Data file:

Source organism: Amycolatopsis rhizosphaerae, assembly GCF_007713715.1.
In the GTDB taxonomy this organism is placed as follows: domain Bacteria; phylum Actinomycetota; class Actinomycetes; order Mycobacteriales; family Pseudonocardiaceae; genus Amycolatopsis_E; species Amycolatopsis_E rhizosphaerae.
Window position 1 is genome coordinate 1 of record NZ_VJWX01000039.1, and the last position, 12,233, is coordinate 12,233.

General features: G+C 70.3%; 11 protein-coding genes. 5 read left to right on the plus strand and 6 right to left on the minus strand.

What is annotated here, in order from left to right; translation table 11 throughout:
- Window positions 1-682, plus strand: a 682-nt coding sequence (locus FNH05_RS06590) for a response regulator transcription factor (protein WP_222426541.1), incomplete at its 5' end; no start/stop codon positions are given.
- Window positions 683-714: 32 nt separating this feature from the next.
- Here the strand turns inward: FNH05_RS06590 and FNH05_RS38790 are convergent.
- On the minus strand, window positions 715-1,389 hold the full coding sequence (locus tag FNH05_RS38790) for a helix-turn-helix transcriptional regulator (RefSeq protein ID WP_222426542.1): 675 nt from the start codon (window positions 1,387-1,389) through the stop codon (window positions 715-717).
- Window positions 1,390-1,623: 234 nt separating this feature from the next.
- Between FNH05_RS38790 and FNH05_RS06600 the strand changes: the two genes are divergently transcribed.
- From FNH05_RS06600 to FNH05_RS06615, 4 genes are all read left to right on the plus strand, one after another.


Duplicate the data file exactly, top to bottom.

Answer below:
Source organism: Amycolatopsis rhizosphaerae, assembly GCF_007713715.1.
In the GTDB taxonomy this organism is placed as follows: domain Bacteria; phylum Actinomycetota; class Actinomycetes; order Mycobacteriales; family Pseudonocardiaceae; genus Amycolatopsis_E; species Amycolatopsis_E rhizosphaerae.
Window position 1 is genome coordinate 1 of record NZ_VJWX01000039.1, and the last position, 12,233, is coordinate 12,233.

General features: G+C 70.3%; 11 protein-coding genes. 5 read left to right on the plus strand and 6 right to left on the minus strand.

What is annotated here, in order from left to right; translation table 11 throughout:
- Window positions 1-682, plus strand: a 682-nt coding sequence (locus FNH05_RS06590) for a response regulator transcription factor (protein WP_222426541.1), incomplete at its 5' end; no start/stop codon positions are given.
- Window positions 683-714: 32 nt separating this feature from the next.
- Here the strand turns inward: FNH05_RS06590 and FNH05_RS38790 are convergent.
- On the minus strand, window positions 715-1,389 hold the full coding sequence (locus tag FNH05_RS38790) for a helix-turn-helix transcriptional regulator (RefSeq protein ID WP_222426542.1): 675 nt from the start codon (window positions 1,387-1,389) through the stop codon (window positions 715-717).
- Window positions 1,390-1,623: 234 nt separating this feature from the next.
- Between FNH05_RS38790 and FNH05_RS06600 the strand changes: the two genes are divergently transcribed.
- From FNH05_RS06600 to FNH05_RS06615, 4 genes are all read left to right on the plus strand, one after another.